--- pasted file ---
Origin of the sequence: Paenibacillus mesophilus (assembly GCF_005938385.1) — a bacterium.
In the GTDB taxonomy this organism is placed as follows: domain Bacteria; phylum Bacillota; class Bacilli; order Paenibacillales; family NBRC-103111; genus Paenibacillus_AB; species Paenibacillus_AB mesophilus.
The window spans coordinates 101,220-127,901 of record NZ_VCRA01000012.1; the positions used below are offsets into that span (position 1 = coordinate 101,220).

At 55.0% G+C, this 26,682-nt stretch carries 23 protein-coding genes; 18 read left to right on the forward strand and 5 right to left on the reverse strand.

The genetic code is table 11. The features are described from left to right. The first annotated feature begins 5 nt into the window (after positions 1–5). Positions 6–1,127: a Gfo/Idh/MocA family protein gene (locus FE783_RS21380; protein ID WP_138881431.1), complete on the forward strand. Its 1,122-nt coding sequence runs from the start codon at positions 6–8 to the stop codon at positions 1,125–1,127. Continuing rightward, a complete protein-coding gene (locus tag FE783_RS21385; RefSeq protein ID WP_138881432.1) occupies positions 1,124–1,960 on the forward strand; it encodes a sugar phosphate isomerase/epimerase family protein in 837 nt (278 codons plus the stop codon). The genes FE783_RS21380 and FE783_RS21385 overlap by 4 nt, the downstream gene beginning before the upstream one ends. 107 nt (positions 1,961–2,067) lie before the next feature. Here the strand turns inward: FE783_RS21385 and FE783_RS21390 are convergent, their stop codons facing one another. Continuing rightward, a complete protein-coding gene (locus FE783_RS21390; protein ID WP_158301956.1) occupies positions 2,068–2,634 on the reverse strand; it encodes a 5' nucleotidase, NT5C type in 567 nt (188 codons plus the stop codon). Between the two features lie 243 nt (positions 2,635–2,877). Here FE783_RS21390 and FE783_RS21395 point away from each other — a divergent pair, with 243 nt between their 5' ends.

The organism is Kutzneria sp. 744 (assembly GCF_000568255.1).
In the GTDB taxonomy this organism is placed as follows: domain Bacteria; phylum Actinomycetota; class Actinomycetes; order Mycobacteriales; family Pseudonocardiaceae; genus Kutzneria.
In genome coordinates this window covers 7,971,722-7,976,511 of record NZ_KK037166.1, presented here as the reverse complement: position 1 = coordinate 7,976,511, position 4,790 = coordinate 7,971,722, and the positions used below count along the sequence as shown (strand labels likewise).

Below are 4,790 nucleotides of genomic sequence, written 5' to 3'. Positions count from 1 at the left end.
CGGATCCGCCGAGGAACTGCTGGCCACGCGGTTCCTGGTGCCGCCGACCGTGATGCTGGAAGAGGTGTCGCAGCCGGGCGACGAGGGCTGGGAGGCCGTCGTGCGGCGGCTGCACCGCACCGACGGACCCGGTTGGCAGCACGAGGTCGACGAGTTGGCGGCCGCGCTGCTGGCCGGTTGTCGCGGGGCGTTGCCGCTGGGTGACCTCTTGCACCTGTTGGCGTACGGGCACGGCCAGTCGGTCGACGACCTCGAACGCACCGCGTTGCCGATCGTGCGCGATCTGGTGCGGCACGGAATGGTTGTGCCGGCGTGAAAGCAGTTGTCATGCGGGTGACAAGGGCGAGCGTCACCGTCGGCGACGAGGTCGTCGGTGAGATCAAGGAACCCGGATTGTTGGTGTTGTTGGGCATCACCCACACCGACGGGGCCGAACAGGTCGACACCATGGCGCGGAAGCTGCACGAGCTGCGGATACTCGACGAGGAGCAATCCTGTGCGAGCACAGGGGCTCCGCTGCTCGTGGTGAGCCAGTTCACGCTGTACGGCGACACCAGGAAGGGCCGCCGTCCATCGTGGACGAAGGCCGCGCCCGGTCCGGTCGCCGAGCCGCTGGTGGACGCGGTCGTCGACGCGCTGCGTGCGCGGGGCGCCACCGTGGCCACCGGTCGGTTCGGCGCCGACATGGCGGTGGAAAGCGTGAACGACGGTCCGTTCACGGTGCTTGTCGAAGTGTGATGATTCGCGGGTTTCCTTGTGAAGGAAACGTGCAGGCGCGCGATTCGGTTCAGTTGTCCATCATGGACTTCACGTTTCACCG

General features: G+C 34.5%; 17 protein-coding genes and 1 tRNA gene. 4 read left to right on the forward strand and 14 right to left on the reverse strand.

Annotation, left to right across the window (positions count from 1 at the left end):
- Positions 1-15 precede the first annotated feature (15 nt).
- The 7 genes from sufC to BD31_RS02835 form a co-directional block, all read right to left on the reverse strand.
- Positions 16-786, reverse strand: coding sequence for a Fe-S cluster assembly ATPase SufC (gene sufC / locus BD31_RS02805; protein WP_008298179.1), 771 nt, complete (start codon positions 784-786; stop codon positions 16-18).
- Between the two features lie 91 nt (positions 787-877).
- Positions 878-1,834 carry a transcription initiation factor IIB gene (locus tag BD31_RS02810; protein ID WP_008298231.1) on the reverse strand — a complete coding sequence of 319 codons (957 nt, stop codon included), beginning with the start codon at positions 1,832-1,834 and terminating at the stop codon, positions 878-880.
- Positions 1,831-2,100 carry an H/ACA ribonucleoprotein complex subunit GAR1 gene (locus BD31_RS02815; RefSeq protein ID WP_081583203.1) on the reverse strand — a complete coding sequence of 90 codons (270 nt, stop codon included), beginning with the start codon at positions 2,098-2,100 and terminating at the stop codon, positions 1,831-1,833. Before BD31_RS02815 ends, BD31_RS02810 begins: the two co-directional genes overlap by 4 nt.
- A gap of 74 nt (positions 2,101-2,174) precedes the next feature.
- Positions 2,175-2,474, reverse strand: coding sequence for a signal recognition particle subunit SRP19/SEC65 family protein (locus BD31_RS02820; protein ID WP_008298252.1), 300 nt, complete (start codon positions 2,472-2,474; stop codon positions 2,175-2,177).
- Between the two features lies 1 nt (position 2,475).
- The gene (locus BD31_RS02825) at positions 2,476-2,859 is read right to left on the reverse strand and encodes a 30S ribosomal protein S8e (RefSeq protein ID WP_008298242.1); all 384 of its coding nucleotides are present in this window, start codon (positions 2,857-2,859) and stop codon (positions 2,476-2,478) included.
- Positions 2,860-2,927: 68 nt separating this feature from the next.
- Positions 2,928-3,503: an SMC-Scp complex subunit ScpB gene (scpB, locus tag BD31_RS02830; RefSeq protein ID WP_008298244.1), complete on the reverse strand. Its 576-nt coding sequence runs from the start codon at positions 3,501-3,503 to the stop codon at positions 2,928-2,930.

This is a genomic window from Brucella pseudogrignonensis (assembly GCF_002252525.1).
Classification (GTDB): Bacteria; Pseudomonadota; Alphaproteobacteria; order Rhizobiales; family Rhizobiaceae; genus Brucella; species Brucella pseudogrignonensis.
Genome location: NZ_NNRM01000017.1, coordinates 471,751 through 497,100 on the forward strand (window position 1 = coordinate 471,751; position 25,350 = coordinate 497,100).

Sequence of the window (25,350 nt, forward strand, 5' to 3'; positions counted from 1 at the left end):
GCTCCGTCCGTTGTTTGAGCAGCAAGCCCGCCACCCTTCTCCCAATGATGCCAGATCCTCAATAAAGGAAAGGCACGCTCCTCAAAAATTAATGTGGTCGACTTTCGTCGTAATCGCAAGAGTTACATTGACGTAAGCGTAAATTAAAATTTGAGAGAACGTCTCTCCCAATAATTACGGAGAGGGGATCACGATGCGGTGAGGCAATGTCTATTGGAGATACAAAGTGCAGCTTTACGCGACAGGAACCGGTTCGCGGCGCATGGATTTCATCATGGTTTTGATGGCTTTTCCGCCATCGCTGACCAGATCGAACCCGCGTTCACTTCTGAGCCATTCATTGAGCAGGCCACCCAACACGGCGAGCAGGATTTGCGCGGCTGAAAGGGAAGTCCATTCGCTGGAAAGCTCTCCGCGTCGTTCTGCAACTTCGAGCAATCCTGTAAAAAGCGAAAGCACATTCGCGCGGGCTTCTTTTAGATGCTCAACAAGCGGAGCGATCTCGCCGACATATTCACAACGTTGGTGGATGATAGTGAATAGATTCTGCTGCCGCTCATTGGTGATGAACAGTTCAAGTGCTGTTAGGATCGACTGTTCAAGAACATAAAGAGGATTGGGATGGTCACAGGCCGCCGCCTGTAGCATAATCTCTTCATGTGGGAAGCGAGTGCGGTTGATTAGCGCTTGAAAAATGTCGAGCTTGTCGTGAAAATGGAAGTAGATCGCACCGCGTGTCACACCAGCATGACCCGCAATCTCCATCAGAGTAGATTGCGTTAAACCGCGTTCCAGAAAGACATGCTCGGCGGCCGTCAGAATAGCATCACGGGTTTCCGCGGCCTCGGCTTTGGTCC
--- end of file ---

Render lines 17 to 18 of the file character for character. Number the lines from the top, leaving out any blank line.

- Positions 878-1,834 carry a transcription initiation factor IIB gene (locus tag BD31_RS02810; protein ID WP_008298231.1) on the reverse strand — a complete coding sequence of 319 codons (957 nt, stop codon included), beginning with the start codon at positions 1,832-1,834 and terminating at the stop codon, positions 878-880.
- Positions 1,831-2,100 carry an H/ACA ribonucleoprotein complex subunit GAR1 gene (locus BD31_RS02815; RefSeq protein ID WP_081583203.1) on the reverse strand — a complete coding sequence of 90 codons (270 nt, stop codon included), beginning with the start codon at positions 2,098-2,100 and terminating at the stop codon, positions 1,831-1,833. Before BD31_RS02815 ends, BD31_RS02810 begins: the two co-directional genes overlap by 4 nt.